Juliet believes it’s important to communicate this to your employees and ask a lot of questions. She understands that boundaries can be an issue, so it’s important to agree on the expectations and have some guide rails, so that people know that they can call you or drop you an email or note without fear of being penalised for something.

 “For me personally, it’s about helping more people. So having more than one conversation with more than one organisation and more than one leader. In my tool kit I do some coaching, I do some consultancy - it could be group work, it could be teamwork. But the idea is that it's all always about moving the dial. So people who want to be better, work better, build better teams, whatever that looks like.”

Click here to find out why employees need good leadership more now than ever before!

Juliet concluded by explaining how she manages to achieve work-life balance in her own life: “I schedule everything, but most importantly, I schedule in some time for myself. So in my diary, I have the times when I need to go pick up my son from school, the times when I need to cook dinner, the times when I'm having coaching calls, the times for networking calls, creating calls. It's all in my diary, but you know I build time for myself as well in there. ”

On the subject of time, she left us with the following advice: “Decide how you want to create your life. So whatever that looks like for you, start to create it. We all have the same amount of time in our lives, we will all have twenty-four hours a day. How you schedule that and how you create it, that’s up to you. So, yes, there are requirements and things you need to do, but even creating 15 minutes of space for you a day or even once a week is often enough to get you in that groove to channel your energy through that. And that's an absolute priority.”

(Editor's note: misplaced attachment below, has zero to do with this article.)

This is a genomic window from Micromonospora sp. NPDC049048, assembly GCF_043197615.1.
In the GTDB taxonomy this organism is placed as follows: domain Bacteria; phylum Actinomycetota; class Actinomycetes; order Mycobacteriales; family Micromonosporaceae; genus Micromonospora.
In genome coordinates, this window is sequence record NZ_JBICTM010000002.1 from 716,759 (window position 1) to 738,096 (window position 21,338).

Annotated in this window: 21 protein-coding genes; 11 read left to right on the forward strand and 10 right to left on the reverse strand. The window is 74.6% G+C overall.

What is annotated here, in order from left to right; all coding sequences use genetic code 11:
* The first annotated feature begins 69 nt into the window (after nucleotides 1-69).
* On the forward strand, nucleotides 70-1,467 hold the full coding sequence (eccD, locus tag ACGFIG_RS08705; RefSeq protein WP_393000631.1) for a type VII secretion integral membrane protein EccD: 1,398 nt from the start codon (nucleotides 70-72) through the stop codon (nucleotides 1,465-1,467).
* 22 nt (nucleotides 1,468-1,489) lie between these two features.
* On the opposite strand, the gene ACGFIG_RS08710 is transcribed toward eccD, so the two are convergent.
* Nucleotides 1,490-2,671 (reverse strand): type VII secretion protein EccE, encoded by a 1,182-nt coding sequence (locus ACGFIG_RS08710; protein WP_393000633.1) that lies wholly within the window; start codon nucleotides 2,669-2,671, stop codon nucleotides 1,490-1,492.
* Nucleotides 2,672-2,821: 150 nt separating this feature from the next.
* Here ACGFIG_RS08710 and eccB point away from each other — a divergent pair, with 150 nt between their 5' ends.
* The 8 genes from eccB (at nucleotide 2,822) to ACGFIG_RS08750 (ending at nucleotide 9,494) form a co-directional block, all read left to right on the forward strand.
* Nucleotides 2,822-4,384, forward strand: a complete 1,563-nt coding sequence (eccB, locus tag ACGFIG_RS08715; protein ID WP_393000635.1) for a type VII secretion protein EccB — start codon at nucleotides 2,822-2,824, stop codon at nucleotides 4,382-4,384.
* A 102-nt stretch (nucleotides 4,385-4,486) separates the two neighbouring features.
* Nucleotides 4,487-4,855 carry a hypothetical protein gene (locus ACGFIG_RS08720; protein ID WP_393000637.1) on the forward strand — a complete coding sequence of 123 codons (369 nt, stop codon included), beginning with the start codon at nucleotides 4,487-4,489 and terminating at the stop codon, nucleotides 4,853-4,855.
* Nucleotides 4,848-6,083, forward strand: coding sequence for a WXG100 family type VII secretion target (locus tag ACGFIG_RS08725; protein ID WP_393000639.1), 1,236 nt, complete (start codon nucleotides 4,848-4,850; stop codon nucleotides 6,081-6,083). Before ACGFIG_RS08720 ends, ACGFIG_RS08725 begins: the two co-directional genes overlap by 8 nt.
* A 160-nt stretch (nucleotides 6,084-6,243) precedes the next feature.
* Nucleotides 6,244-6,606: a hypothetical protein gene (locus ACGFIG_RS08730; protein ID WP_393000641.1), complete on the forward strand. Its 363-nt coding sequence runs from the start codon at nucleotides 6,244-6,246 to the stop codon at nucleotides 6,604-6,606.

Juliet concluded by explaining how she manages to achieve work-life balance in her own life: “I schedule everything, but most importantly, I schedule in some time for myself. So in my diary, I have the times when I need to go pick up my son from school, the times when I need to cook dinner, the times when I'm having coaching calls, the times for networking calls, creating calls. It's all in my diary, but you know I build time for myself as well in there. ”

On the subject of time, she left us with the following advice: “Decide how you want to create your life. So whatever that looks like for you, start to create it. We all have the same amount of time in our lives, we will all have twenty-four hours a day. How you schedule that and how you create it, that’s up to you. So, yes, there are requirements and things you need to do, but even creating 15 minutes of space for you a day or even once a week is often enough to get you in that groove to channel your energy through that. And that's an absolute priority.”

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Sally Hetherington

Full time teen wrangler, part time writer, passionate traveller and wannabe chef.